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Prime Minister concludes successful first official visit to China

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Prime Minister concludes successful first official visit to China

China is playing an increasingly important role in shaping world politics and driving global economic growth. Renewing Canada’s relationship with China will help to grow the economy and strengthen the middle class.

The Prime Minister, Justin Trudeau, today, in Hong Kong, wrapped up a successful first official visit to China. Over the last eight days, the Prime Minister visited Beijing, Shanghai, Hangzhou, and Hong Kong, and connected with Chinese leaders in government, business, and the public at large. He also participated in the G20 Leaders’ Summit.

Canada’s principal goals for this visit were to build the foundation for a stronger, more stable Canada-China relationship, and to explore how both countries could harness the untapped potential and benefits that closer relations could provide—especially in the areas of trade and investment, collaboration on environmental issues, and growing the middle class. The Prime Minister emphasized the importance of building closer ties between Canadian and Chinese citizens and participated in discussions between women entrepreneurs.

The Prime Minister met with political and business leaders, as well as Chinese students and entrepreneurs, and promoted a deeper understanding and goodwill between both countries. Canada and China have agreed to engage in more regular high-level dialogue on a range of issues. As well, new initiatives were announced in priority areas for Canada that will strengthen trade and investment, legal and judicial cooperation, and cultural and people-to-people ties and exchanges. 

Prime Minister Trudeau was impressed by the warm welcome he was shown by Chinese leaders. The Prime Minister intends to continue regular, respectful and frank discussion with China, including on issues like good governance and the rule of law.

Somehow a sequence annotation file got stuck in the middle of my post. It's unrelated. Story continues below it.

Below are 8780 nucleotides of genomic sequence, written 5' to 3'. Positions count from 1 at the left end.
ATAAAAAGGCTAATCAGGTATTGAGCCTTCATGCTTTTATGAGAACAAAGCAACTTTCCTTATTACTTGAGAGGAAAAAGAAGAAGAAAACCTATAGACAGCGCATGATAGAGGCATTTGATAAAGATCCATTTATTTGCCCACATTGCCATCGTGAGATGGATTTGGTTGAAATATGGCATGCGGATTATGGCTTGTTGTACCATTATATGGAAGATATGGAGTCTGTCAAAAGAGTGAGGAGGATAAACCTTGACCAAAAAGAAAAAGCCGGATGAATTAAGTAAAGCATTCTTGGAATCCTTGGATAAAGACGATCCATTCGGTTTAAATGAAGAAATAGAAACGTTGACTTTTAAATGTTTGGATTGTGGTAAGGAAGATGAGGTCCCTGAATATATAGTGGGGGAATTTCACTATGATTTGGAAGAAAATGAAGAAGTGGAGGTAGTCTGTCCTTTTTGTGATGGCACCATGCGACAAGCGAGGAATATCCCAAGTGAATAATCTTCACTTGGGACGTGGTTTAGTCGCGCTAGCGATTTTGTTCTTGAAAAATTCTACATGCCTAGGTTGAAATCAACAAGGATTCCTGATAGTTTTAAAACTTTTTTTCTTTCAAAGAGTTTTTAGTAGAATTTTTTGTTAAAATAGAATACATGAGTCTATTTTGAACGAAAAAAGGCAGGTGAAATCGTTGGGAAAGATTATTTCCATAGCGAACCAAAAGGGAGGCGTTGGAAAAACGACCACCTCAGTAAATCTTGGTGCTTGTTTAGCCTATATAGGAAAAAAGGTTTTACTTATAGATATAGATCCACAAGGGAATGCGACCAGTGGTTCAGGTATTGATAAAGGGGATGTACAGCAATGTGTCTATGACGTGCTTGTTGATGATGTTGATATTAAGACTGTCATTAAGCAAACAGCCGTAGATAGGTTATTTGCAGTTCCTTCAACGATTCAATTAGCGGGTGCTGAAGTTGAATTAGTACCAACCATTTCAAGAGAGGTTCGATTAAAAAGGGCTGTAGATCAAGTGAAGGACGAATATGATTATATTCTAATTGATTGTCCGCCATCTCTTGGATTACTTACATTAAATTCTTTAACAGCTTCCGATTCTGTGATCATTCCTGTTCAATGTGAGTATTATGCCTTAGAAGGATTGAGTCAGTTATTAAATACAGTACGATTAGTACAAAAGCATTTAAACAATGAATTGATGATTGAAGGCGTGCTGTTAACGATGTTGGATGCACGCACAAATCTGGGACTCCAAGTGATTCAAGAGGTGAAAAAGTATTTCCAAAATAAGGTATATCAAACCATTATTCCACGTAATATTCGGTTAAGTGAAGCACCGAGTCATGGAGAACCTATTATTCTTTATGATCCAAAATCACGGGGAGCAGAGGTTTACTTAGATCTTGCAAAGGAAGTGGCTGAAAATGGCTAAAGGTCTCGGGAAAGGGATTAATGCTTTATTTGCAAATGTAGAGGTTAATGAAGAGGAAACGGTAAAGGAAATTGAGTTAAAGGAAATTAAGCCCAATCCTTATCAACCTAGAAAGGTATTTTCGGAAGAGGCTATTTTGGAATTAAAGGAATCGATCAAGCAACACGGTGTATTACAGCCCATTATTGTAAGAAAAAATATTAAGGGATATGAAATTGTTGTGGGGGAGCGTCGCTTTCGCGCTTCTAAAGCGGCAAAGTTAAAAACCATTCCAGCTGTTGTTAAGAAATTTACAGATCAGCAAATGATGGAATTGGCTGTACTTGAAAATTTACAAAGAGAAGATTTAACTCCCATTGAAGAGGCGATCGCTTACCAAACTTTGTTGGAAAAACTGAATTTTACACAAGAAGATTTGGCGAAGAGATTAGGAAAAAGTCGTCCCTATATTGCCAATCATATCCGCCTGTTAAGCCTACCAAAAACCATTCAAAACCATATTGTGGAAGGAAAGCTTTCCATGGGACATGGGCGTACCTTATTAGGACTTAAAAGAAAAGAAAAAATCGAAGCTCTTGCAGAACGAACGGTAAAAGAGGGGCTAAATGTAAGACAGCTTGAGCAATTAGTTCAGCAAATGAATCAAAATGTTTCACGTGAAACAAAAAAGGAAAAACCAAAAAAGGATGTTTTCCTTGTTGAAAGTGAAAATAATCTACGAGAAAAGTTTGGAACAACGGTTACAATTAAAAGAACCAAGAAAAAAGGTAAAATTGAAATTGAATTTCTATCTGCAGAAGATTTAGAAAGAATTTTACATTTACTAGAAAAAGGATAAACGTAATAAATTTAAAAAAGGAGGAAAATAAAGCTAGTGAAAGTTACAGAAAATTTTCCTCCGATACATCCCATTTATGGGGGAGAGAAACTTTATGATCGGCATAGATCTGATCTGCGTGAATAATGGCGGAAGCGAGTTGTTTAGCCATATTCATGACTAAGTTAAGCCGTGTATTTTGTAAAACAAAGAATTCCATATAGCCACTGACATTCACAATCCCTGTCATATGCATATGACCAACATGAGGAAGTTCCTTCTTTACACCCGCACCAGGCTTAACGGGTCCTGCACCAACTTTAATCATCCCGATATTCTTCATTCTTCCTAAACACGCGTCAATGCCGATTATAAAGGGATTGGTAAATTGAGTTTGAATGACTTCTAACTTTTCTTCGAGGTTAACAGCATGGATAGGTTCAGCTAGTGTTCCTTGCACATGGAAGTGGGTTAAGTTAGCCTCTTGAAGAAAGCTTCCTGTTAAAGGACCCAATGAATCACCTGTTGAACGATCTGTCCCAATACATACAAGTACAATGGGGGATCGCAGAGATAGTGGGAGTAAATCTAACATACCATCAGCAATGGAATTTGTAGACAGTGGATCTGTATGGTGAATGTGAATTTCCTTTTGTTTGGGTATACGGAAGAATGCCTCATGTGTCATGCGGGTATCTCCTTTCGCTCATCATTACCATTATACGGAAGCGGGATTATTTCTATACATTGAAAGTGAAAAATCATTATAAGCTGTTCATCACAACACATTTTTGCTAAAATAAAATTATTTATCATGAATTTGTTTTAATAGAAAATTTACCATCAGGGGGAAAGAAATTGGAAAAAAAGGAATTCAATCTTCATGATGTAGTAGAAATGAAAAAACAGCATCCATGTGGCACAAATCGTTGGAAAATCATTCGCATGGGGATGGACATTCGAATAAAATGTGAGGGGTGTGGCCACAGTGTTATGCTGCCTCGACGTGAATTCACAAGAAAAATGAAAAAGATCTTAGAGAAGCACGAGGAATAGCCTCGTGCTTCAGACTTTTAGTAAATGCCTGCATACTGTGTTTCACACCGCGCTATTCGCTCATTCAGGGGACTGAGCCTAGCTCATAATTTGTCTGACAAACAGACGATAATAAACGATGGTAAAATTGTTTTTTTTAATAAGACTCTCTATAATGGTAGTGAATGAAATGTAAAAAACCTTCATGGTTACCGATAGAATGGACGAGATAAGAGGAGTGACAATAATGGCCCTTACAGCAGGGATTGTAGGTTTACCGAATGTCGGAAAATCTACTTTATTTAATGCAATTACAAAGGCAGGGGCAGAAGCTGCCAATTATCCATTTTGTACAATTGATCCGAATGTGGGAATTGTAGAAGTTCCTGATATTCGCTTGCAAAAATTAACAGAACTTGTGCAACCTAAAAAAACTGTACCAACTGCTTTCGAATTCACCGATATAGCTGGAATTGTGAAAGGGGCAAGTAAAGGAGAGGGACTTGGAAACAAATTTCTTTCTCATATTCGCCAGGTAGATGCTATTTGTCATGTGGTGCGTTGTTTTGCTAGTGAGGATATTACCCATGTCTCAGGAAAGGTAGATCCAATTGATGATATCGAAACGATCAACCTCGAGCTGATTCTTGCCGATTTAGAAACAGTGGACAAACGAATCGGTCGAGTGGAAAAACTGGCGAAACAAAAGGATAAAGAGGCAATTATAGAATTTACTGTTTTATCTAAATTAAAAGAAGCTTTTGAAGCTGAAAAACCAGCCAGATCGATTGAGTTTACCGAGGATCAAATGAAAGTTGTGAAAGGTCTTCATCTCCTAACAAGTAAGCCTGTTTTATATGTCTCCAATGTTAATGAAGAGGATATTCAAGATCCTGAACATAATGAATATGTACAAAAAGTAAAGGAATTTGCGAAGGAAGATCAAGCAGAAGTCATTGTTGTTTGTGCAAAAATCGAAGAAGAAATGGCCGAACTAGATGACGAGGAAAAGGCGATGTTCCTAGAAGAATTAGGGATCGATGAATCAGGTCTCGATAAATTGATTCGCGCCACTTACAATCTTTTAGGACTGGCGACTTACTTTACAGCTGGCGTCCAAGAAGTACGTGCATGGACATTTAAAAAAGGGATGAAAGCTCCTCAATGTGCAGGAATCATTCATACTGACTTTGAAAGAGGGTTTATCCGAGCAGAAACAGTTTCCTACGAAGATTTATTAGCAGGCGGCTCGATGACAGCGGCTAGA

At the G20 Summit, the Prime Minister worked with his colleagues to promote strong, sustainable, and balanced global growth. In his meetings, the Prime Minister advocated for coordinated G20 action to help address some of the world’s most pressing challenges—from building prosperity for the middle class to promoting open and free trade and investment.

One of the trip highlights for the Prime Minister was seeing Canadian and Chinese entrepreneurs come together to forge new business relationships. More than 50 deals were announced or signed in Shanghai worth $1.2 billion, and an additional 10 were announced in Hong Kong.

In Hong Kong, the Prime Minister met with Hong Kong’s Chief Executive CY Leung to discuss the importance of the rule of law, human rights, and individual freedoms. They also discussed how to increase trade and maximize investment, and announced the entry into force of the Canada-Hong Kong Foreign Investment Promotion and Protection Agreement (FIPA). The FIPA sets out a clear framework governing foreign investments between Canada and Hong Kong, including rules under which investment disputes are resolved.